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Students help crack crime cases in digital forensics internship

INDIANAPOLIS (WISH) — Indiana University Police Department teamed up with the Indianapolis Metropolitan Police Department to launch an internship program last fall.

Students earn credit hours toward their capstone requirement.

IUPD Detective Sarah McKalips leads the program. “We’re working on a lot of homicides, batteries, aggravated assaults. We do have some child abuse cases. The students typically don’t work on those cases because of the sensitive nature.”

Students are taught how to properly handle a phone or computer once it is checked into evidence. A log is taken each time someone checks the evidence out.

Much like searching a home, investigators need a warrant to search someone’s phone.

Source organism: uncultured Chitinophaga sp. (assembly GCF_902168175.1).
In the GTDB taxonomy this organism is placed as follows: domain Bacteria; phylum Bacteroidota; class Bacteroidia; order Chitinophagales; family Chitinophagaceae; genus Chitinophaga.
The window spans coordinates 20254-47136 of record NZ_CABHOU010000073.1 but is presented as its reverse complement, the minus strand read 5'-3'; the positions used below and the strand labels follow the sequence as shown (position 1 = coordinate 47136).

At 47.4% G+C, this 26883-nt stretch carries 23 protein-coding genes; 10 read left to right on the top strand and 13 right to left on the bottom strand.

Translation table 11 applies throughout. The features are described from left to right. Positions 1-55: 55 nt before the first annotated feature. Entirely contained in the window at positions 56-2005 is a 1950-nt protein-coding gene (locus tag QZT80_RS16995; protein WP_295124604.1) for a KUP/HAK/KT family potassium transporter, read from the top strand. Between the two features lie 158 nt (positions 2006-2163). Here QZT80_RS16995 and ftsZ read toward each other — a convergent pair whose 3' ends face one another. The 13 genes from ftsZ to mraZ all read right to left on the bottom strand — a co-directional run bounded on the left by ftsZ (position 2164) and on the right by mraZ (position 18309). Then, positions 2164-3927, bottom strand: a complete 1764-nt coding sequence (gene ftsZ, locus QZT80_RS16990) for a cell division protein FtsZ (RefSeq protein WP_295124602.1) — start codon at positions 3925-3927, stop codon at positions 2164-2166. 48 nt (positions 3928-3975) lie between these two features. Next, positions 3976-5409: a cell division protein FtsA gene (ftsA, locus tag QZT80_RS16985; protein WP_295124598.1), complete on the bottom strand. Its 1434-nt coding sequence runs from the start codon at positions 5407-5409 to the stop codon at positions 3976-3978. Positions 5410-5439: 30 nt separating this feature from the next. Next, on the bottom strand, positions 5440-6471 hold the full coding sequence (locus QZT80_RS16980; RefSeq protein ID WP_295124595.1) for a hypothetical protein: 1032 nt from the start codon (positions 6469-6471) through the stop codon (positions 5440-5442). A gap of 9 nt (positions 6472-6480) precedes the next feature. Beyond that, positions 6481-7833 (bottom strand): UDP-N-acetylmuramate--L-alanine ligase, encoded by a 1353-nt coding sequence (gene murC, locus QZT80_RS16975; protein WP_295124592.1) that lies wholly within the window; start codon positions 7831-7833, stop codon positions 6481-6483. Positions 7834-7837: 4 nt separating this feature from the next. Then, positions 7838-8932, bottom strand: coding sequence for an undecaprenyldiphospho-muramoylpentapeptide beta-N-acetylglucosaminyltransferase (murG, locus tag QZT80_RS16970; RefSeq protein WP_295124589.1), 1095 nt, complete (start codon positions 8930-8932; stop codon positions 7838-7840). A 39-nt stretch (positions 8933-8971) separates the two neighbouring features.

“It depends on what’s laid out in the warrant, text messages, emails,” Simpson said.

McKalips testified in a homicide and robbery case on some key digital evidence that helped deliver a guilty verdict. “One of the suspects was convicted and got 50 years that he has to serve as a result of text messages and call logs between him and the victim.”

As more people rely on their phones for nearly everything, there is a growing need for detectives to help solve crimes committed on these devices.

“There’s so much data on these devices and there are so many people in the world utilizing these devices, so the more people we have working on digital forensics to help solve these crimes and reduce that backlog,” she said.

Students who take the internship can also apply the skills they learn to help solve cases of intellectual theft and insider trading.

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